Onshore wind, now established as a mature and productive technology, is the UK’s largest source of renewable energy generation and, currently, the cheapest large-scale renewable energy source that can be deployed at significant scale. Renewable UK figures put current capacity at over 5,000MW.The recent Royal Academy of Engineering Wind Energy Report estimates that the installed capacity of wind could rise to around 26GW and provide around 20% of electrical energy consumed by 2020.
According to DECC, in 2011 onshore wind: generated enough power for 2.4 million homes; cost just £6 per household electricity bill in terms of subsidies; supported more than 8,600 jobs; saved more carbon emissions than the footprint of a city the size of Leeds.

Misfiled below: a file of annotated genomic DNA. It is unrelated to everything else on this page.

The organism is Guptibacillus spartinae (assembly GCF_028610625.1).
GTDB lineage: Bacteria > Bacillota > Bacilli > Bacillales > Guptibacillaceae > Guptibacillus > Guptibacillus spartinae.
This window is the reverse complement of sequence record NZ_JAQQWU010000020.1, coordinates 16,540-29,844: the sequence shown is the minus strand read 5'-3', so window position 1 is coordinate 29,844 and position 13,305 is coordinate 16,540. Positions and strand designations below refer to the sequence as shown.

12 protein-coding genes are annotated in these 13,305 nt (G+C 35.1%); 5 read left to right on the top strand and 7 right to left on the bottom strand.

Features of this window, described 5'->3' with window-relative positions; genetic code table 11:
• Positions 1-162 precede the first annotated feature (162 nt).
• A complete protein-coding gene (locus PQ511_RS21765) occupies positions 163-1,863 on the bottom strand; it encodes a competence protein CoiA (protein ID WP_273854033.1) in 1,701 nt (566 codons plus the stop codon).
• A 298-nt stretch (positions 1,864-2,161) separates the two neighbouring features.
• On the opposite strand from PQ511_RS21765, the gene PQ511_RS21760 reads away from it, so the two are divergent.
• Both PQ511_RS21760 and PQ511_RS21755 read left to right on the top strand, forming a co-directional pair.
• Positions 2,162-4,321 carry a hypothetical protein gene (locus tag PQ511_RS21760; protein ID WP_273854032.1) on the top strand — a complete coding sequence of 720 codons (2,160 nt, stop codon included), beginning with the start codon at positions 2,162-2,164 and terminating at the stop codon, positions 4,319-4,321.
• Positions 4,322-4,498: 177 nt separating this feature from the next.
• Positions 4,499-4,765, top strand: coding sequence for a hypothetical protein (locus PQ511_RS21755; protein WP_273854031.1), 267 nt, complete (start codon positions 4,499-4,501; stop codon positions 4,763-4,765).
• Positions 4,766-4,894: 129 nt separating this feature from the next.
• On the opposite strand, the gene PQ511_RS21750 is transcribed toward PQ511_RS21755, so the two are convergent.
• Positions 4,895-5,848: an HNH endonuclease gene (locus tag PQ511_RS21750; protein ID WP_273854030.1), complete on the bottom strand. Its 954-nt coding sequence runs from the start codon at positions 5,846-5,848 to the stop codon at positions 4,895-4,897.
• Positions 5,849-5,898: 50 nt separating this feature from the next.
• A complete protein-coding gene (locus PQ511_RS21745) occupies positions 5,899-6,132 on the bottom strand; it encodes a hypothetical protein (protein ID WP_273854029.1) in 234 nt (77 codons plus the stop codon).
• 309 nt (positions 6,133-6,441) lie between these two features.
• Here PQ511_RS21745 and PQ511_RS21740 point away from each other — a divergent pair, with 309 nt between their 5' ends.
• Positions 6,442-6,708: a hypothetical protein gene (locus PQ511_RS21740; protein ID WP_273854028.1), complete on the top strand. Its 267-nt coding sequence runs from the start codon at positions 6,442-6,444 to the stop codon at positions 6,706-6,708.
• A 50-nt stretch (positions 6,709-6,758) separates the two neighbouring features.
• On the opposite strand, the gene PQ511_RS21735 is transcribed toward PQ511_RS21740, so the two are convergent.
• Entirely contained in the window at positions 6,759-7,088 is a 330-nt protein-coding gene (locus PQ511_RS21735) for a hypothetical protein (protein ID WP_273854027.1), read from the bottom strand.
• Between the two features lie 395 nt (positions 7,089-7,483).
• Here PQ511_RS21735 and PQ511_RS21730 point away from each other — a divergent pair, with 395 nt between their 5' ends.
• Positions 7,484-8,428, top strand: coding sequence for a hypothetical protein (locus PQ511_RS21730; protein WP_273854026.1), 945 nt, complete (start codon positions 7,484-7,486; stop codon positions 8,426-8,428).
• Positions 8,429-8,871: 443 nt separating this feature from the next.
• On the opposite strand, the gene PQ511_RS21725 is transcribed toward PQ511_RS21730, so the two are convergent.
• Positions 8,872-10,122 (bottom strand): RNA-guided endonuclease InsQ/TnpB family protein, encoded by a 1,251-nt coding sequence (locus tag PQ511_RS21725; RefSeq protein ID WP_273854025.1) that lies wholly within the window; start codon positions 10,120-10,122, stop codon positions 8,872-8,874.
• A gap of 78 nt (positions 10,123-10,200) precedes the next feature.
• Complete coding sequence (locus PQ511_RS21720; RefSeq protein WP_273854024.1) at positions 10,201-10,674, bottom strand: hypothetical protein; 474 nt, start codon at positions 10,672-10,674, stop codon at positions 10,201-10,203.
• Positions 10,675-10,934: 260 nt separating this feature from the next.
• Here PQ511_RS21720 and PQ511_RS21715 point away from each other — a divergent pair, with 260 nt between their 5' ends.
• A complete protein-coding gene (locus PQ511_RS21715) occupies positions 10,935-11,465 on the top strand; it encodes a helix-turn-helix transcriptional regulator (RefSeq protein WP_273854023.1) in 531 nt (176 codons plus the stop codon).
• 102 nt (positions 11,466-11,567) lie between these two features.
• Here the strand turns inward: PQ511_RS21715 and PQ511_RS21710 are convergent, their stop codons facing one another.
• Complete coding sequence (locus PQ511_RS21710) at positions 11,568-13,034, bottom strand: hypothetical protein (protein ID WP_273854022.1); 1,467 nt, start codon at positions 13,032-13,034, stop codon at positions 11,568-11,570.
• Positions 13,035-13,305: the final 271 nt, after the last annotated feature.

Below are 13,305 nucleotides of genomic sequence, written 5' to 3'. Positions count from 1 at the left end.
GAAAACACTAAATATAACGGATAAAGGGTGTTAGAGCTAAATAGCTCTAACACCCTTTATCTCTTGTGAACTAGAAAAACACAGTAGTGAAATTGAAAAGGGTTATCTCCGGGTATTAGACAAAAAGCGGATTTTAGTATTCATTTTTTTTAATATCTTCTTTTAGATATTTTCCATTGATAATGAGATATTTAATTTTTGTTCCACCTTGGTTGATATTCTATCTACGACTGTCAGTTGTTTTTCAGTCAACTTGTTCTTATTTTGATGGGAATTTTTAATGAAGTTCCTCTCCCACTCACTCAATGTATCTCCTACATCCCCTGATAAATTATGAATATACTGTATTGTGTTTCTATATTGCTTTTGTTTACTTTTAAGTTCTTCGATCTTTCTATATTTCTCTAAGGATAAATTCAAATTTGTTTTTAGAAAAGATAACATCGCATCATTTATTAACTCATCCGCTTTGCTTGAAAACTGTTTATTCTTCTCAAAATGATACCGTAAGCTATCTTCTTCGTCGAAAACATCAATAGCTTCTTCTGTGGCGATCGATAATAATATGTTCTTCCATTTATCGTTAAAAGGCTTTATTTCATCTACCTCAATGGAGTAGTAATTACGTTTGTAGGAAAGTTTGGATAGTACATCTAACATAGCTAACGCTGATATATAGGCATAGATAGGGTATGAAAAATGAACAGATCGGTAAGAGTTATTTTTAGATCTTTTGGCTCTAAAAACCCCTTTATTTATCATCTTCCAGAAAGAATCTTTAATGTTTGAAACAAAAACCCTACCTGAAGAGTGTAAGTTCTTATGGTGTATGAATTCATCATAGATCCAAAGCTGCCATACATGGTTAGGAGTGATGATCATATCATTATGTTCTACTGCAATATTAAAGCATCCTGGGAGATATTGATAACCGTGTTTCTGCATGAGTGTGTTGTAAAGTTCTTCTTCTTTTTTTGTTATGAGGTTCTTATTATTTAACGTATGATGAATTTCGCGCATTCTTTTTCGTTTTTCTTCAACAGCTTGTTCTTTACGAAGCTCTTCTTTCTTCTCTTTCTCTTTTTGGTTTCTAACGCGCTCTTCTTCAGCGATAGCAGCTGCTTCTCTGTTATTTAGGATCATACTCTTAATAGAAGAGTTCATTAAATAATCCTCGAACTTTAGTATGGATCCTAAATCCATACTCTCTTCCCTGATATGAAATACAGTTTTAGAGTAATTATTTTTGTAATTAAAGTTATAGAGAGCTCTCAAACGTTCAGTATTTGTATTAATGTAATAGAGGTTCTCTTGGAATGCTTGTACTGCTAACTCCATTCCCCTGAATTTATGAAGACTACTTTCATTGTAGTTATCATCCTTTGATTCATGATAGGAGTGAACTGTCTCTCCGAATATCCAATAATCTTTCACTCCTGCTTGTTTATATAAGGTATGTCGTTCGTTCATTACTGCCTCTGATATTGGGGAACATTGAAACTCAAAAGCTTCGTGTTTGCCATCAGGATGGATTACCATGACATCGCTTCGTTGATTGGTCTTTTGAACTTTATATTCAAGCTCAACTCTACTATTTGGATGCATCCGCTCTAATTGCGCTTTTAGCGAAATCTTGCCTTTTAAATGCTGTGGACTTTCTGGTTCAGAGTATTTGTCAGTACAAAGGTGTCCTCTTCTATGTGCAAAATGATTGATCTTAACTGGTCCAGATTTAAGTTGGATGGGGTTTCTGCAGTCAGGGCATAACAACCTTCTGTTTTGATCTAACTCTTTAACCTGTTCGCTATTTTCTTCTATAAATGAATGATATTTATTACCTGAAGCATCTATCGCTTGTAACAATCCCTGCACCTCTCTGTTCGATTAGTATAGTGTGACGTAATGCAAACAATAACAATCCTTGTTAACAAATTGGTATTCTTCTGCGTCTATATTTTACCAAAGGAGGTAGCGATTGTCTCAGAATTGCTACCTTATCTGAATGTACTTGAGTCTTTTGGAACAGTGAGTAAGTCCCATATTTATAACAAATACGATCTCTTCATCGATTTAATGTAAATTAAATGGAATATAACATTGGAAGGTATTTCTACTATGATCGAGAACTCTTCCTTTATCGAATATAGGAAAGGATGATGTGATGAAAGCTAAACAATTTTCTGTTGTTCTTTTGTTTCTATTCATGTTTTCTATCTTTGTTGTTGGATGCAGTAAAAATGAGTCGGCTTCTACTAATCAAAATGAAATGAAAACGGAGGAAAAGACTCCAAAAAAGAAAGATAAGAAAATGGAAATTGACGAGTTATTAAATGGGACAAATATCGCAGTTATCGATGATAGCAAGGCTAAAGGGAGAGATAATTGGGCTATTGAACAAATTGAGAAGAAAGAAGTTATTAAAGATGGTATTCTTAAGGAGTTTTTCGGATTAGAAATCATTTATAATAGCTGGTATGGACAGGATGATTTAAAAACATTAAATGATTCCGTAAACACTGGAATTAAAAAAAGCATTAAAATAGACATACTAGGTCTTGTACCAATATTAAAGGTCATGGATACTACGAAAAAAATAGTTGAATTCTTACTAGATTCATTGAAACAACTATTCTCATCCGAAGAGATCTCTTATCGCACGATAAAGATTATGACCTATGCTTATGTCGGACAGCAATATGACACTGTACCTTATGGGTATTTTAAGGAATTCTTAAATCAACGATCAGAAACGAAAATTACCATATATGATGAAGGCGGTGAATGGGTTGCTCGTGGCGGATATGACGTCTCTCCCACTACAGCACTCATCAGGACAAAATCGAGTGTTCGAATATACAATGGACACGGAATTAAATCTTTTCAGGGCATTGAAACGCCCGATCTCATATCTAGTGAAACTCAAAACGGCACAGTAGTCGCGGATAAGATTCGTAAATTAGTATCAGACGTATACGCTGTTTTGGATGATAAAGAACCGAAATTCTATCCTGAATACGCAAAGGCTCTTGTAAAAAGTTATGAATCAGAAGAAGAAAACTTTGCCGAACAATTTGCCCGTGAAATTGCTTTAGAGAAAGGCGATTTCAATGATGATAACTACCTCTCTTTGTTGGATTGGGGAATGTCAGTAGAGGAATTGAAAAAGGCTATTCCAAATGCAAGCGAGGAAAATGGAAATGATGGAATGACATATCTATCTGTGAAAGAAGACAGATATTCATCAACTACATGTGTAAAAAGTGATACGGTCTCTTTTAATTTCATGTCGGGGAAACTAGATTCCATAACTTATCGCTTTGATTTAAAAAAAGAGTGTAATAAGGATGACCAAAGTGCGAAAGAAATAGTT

However, the sector faces a number of key challenges: planning consents vary widely across the UK;funding remains uncertain with concerns over both investment and subsidies and issues over grid-connectivity persist.
More worrying, however, is the apparent lack of political consensus over policy towards onshore wind and indications that the 2015 Conservative manifesto may include a moratorium on wind farms.
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